To examine the role of TRPC1 in the mGluR1-evoked current, Purkinje neurons in slice culture were transfected with an expression construct of the channel mutant TRPC1(F561A) (Fig. 1b) along with enhanced green fluorescent protein (EGFP; Fig. 3a). In control cells transfected with EGFP alone and stimulated with micropressure pulses of DHPG plus glutamate, the peak amplitude of the slow current was 640 ± 72 pA (n = 10 cells). In cells expressing TRPC1(F561A), the amplitude of mGluR-evoked slow current was reduced to 49% of that measured in an EGFP-alone control (313 ± 39 pA, n = 33 cells, P < 0.001). The amplitude of slow currents in non-transfected Purkinje cells (686 ± 95 pA, n = 9 cells) and in cells transfected with wild-type TRPC1 (802 ± 116 pA, n = 11 cells) was significantly larger than that of cells transfected with TRPC1(F561A) (P < 0.001 for both), and was not significantly different from cells transfected with EGFP alone (P > 0.10 for both).

Figure 3: Manipulations that interfere with TRPC1 function block the mGluR1-evoked slow current in Purkinje cells.

a, Population data in four different conditions are expressed as the peak amplitude of mGluR1-evoked slow current in Purkinje cells in organotypic slice cultures. The amplitude of slow current from cells transfected with a dominant-negative pore mutant of TRPC1 (TRPC1(F561A)) was attenuated in comparison to that of cells transfected with EFGP alone, non-transfected cells and cells transfected with wild-type TRPC1. Representative single-current traces are shown to the right. Scale bars: 200 pA, 0.5 s. b, Time course of the amplitude of the slow current that was activated by micropressure pulses of DHPG together with glutamate. The current amplitude was normalized to the value recorded immediately after achieving a stable whole-cell configuration. Representative current traces are shown to the right. Scale bars: 200 pA, 0.5 s. Ab, antibody. Representative current traces are shown before (black) and after (blue) various treatments.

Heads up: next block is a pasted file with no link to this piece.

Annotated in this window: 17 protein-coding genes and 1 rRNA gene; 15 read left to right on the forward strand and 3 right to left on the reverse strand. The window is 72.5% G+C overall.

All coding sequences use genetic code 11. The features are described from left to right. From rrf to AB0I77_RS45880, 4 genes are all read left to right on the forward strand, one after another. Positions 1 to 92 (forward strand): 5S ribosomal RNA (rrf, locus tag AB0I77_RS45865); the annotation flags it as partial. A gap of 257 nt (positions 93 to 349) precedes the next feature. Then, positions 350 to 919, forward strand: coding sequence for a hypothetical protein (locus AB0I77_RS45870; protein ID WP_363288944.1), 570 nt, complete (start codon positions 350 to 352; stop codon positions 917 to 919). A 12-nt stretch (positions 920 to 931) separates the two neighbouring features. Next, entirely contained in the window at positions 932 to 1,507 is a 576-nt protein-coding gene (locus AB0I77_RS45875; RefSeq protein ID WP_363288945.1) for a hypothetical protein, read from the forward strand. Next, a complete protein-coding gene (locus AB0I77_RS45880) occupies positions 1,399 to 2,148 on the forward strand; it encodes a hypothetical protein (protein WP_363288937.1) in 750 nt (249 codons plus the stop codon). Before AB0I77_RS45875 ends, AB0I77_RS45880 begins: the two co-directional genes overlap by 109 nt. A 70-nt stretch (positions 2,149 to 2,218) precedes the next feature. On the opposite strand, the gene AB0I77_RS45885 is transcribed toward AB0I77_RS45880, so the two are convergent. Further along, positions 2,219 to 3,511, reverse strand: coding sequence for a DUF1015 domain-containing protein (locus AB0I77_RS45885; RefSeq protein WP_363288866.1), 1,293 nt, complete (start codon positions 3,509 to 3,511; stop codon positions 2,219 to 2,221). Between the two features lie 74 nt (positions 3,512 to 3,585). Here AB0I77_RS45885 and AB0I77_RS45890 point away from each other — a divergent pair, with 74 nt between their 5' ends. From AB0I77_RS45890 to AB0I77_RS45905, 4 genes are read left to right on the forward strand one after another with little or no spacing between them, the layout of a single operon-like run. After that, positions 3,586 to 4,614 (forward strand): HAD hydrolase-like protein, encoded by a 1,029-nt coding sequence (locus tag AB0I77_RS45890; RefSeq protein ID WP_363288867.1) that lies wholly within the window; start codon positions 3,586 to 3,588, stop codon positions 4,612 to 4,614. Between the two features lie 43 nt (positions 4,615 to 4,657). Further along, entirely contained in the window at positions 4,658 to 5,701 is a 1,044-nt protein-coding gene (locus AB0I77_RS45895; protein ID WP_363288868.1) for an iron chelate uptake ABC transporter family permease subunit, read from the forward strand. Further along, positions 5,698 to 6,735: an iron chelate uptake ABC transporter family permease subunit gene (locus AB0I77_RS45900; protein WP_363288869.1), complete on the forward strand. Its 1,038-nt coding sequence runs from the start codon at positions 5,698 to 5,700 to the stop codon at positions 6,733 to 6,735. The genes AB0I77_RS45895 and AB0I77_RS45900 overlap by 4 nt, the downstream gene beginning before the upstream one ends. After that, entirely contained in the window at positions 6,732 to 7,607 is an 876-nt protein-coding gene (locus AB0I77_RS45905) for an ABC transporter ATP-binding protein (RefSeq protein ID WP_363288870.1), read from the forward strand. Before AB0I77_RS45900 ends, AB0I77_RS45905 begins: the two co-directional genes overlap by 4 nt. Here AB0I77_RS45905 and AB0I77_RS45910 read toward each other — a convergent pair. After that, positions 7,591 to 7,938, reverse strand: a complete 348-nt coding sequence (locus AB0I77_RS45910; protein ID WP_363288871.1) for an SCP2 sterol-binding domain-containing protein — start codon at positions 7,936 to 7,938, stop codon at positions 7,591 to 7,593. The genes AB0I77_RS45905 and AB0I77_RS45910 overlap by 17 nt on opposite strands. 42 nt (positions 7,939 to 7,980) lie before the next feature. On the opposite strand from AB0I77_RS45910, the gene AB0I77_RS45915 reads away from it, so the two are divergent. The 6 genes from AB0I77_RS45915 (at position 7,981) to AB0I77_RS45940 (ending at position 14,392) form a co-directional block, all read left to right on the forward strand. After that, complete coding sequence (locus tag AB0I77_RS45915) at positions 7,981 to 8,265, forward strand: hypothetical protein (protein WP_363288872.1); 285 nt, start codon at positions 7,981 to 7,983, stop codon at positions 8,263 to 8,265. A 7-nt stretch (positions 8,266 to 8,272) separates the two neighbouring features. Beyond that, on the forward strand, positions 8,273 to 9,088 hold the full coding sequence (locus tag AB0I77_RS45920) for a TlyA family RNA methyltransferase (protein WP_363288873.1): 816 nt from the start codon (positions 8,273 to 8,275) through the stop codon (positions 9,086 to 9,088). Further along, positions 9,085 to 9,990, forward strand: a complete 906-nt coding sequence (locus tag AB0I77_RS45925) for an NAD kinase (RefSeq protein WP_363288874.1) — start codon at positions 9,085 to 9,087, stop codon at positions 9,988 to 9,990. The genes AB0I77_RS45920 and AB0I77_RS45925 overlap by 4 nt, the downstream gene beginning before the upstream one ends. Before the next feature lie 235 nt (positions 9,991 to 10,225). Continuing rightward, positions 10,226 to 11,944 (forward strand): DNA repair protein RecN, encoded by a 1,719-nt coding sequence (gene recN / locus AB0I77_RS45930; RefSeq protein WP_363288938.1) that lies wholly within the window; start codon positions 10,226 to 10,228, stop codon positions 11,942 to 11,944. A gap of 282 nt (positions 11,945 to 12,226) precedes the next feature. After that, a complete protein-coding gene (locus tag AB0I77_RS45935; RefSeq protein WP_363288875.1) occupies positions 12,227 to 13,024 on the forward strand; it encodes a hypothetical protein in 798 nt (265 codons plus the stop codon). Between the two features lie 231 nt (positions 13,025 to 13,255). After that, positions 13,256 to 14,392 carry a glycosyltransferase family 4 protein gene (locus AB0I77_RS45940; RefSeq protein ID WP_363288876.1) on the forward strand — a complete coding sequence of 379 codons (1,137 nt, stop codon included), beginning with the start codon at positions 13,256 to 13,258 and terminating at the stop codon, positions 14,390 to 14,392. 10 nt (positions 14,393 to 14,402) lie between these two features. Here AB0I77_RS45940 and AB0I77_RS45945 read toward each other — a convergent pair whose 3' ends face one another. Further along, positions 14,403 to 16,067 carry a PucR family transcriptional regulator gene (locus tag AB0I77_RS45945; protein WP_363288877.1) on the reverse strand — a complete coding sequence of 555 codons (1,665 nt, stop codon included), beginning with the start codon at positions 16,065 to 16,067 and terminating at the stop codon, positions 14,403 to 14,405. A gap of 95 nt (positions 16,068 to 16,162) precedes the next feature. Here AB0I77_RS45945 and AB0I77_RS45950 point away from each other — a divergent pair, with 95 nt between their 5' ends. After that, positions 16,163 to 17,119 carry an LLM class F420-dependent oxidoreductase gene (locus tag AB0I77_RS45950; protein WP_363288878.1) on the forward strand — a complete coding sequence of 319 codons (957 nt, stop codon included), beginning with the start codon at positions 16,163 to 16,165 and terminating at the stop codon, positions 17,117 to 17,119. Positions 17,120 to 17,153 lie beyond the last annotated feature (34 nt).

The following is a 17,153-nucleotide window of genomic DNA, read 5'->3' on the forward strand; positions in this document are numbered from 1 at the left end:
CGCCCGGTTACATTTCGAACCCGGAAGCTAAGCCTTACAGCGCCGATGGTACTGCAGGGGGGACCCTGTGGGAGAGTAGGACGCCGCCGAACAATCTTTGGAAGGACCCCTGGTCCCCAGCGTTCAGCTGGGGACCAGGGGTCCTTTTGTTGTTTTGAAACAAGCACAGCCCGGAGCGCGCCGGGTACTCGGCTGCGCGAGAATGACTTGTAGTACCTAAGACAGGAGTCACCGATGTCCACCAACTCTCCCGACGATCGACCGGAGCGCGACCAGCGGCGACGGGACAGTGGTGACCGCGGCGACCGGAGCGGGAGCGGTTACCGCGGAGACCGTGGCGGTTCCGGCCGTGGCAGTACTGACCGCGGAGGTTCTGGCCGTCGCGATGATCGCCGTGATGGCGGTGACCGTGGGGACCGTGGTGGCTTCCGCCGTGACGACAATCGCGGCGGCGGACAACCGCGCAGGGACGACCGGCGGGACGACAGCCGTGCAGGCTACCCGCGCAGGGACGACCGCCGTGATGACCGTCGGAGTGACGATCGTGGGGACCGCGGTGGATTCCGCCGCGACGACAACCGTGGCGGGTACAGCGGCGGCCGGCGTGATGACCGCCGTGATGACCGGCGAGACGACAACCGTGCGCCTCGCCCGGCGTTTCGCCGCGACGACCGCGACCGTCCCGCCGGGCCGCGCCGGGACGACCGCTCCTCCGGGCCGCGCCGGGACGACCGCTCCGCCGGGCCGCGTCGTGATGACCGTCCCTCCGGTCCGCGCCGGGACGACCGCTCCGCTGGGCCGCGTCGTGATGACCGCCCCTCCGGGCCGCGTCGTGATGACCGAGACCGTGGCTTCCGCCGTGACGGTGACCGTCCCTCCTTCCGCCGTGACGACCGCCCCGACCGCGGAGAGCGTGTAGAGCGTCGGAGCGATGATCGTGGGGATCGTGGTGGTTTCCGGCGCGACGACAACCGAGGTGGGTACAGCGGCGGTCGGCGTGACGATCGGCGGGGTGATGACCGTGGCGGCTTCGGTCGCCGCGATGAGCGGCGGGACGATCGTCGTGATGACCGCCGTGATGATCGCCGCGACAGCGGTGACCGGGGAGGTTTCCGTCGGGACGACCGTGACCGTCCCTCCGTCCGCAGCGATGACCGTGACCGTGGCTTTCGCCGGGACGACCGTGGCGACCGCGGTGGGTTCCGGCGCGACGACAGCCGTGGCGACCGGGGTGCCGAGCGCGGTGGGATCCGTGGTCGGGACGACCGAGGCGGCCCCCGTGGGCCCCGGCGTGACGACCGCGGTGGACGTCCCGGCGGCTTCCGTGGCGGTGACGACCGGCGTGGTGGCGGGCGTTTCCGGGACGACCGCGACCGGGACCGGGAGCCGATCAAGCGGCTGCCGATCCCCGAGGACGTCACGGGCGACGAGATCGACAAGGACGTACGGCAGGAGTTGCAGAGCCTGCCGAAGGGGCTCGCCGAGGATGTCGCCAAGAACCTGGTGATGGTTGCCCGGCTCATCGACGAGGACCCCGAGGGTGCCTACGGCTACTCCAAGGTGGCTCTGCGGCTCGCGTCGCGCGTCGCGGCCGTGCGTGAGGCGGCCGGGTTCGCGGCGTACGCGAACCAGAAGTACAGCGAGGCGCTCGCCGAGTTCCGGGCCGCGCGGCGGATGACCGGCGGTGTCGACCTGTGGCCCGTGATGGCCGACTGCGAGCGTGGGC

To provide an independent test for the role of TRPC1, we included TRPC1 antibody (30 µg ml-1) in the pipette solution and performed whole-cell recordings from Purkinje cells in organotypic culture (Fig. 3b). In a separate group of cells we applied the antibody rendered nonfunctional by preabsorption with TRPC1 peptide. In TRPC1-antibody-treated cells the amplitude of the slow current started to decrease about 15 min after achieving stable whole-cell recording. At 37.5 min, the difference between the normalized slow current with antibody preabsorbed with TRPC1 peptide (nonfunctional; 1.02 ± 0.06, n = 6 cells) and that with TRPC1 antibody (0.36 ± 0.06, n = 6 cells) was statistically significant (P < 0.01). This time course probably reflects the diffusion of TRPC1 antibody from the pipette to the dendritic site of mGluR1 activation.